When I was doing my field work, I carried the Taurus Judge loaded with the .45 LC. It was a bit bulky but at the time it was the only pistol I had. Right know I own a Springfield 1911 A-1, Springfield XDM 9mm and the Judge. Thinkning about getting a Compact Kimber probably in a .40 so I can get my CC.
I'm a huge Glock fan, and love the .40 S&W cartridge. Can't go wrong. That is, if you just have to have a semi-auto. I prefer revolvers.
The Springfield XD is a great gun, also, but no conversions available that I know of. Probably will be one day soon.
Really, I think you'll enjoy it as is, and won't need the conversion, unless you plan on doing lots of target shooting and want to same money on ammo. I use mine for small game and javelina, etc. with good success and lots of fun.
The one I carry most, though, is a 3" barrel .357 mag Ruger GP100. Love revolvers.
“We do not go to the green woods and crystal waters to rough it, we go to smooth it. We get it rough enough at home; in towns and cities;…” -George W. “Nessmuk” Sears-
If you're going to carry a handgun in back country, you might want to first define its potential usage. If you're gong to carry for self-defense for bad guys, I'd go with a good semi-auto of at least .40 caliber. If you're thinking of bear defense, a heavy .357 Mag would be minimum. The reason for a heavy gun is because even .38 Special +P in a model 60 can be hard to retain sight picture due to recoil.
I have a hunting buddy who saw a huge black bear while deer hunting in Utah. He came back to camp saying that he was going to buy a .44 Mag. He hunts with a 7MM Rem Mag. I suggested that if his five rounds of 7MM Rem Mag wouldn't stop a charging bear, I'd reload before I reached for a handgun. He thought about it for a few minutes and said that if 5 7MM Rem Mag rounds wouldn't stop a charging black bear, it's doubtful that a handgun would be much help.
I used to carry a handgun when I was big game hunting, but pretty much don't anymore. Seems just too damn heavy to carry around now. The only exception is when I'm hunting in grizzly country. I do have a new S & W .50 I carry. Heavy but great stopping power.
Cowboy Action Shooter; Endowment Life Member-NRA
The Original Rocket Scientist-Retired
"My Father always considered a walk in the mountains as the equivalent of church going."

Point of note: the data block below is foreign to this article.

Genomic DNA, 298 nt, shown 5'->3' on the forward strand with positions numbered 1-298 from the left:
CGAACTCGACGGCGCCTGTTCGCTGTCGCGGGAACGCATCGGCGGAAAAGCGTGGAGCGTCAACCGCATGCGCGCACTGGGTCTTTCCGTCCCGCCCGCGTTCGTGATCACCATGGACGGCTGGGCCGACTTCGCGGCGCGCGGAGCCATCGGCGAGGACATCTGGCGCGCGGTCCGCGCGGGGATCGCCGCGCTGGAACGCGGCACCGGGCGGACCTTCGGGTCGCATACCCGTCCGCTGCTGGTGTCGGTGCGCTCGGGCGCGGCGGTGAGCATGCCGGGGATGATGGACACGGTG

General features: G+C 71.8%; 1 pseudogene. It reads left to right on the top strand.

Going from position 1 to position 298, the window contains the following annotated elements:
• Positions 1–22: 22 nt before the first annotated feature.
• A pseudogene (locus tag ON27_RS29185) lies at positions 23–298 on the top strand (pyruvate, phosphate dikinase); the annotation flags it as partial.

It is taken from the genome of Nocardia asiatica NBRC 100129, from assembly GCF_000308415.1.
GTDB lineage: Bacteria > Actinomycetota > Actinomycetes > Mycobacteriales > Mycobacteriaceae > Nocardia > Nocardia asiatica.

I have a glock in 10mm and absolutely love it. I bought a kimber as my first pistol and swore I'd never even consider a glock....till I shot one. The 10mm actually kicks less than any .40 s&w glock I've shot but packs more heat than any .357 mag you'll find...especially if you hand load up to the round's capability. If you don't hand load you can look into the double tap ammo that you can find readily online. It's great for defense against bears, wolves, and even pcp enraged crackheads. Plus the cool thing with this pistol, with a barrel swap you can shoot 9mm, .40 s&w, and .357 sig. Not sure if they make one for .22 but it might be worth looking into.
Last edited by tkeslar; 11-05-2013 at 10:50 PM.
I sell firearms for a living and have to say, there are a lot of good reliable guns out there to choose from. Glock, Ruger, Springfield, Sig Sauer, Smith and Wesson, Walther, Steyr, FNH, etc. The Glocks are good guns but they aren't perfect. I don't like how when you grip them they tend to point up and the coating used on the slide must have teflon in it, it is so slippery. That being said if I wanted a 10mm it would probably be the Glock 20. Only ones I would personally stay away from are Hi-Point, Taurus, and the Sig Sauer 250 and Sig Sauer 2022, though their higher end models are very nice. Also I have heard one customer complain about his Kimber rusting in a safe full of other guns, none of which rusted. Prior to hearing it from a customer I had read of some other people's newer Kimbers doing this despite them being well care for and none of their other firearms having rust problems.
Last edited by Bigsky; 11-06-2013 at 02:09 PM.
I have really been looking at the Remington 1911 lately. That said I prefer to carry a revolver simply because they are very safe and reliable.